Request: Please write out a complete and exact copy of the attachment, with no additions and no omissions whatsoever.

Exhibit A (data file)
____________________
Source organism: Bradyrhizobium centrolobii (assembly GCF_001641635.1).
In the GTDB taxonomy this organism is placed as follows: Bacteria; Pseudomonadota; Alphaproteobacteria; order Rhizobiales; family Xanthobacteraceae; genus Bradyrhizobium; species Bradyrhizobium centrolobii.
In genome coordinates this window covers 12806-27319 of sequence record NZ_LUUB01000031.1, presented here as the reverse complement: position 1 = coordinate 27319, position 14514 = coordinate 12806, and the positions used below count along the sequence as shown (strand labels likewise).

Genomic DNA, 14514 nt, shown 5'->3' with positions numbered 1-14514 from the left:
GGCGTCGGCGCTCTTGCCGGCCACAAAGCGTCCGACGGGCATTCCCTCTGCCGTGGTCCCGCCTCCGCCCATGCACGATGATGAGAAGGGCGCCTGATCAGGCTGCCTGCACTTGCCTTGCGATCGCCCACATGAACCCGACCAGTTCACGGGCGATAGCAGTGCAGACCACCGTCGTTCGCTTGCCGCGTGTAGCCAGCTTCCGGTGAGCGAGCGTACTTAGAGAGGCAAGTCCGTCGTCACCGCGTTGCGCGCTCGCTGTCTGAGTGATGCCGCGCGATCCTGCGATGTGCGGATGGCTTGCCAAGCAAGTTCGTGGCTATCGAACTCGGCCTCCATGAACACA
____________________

Source organism: Bradyrhizobium centrolobii (assembly GCF_001641635.1).
In the GTDB taxonomy this organism is placed as follows: Bacteria; Pseudomonadota; Alphaproteobacteria; order Rhizobiales; family Xanthobacteraceae; genus Bradyrhizobium; species Bradyrhizobium centrolobii.
In genome coordinates this window covers 12806-27319 of sequence record NZ_LUUB01000031.1, presented here as the reverse complement: position 1 = coordinate 27319, position 14514 = coordinate 12806, and the positions used below count along the sequence as shown (strand labels likewise).

Genomic DNA, 14514 nt, shown 5'->3' with positions numbered 1-14514 from the left:
GGCGTCGGCGCTCTTGCCGGCCACAAAGCGTCCGACGGGCATTCCCTCTGCCGTGGTCCCGCCTCCGCCCATGCACGATGATGAGAAGGGCGCCTGATCAGGCTGCCTGCACTTGCCTTGCGATCGCCCACATGAACCCGACCAGTTCACGGGCGATAGCAGTGCAGACCACCGTCGTTCGCTTGCCGCGTGTAGCCAGCTTCCGGTGAGCGAGCGTACTTAGAGAGGCAAGTCCGTCGTCACCGCGTTGCGCGCTCGCTGTCTGAGTGATGCCGCGCGATCCTGCGATGTGCGGATGGCTTGCCAAGCAAGTTCGTGGCTATCGAACTCGGCCTCCATGAACACA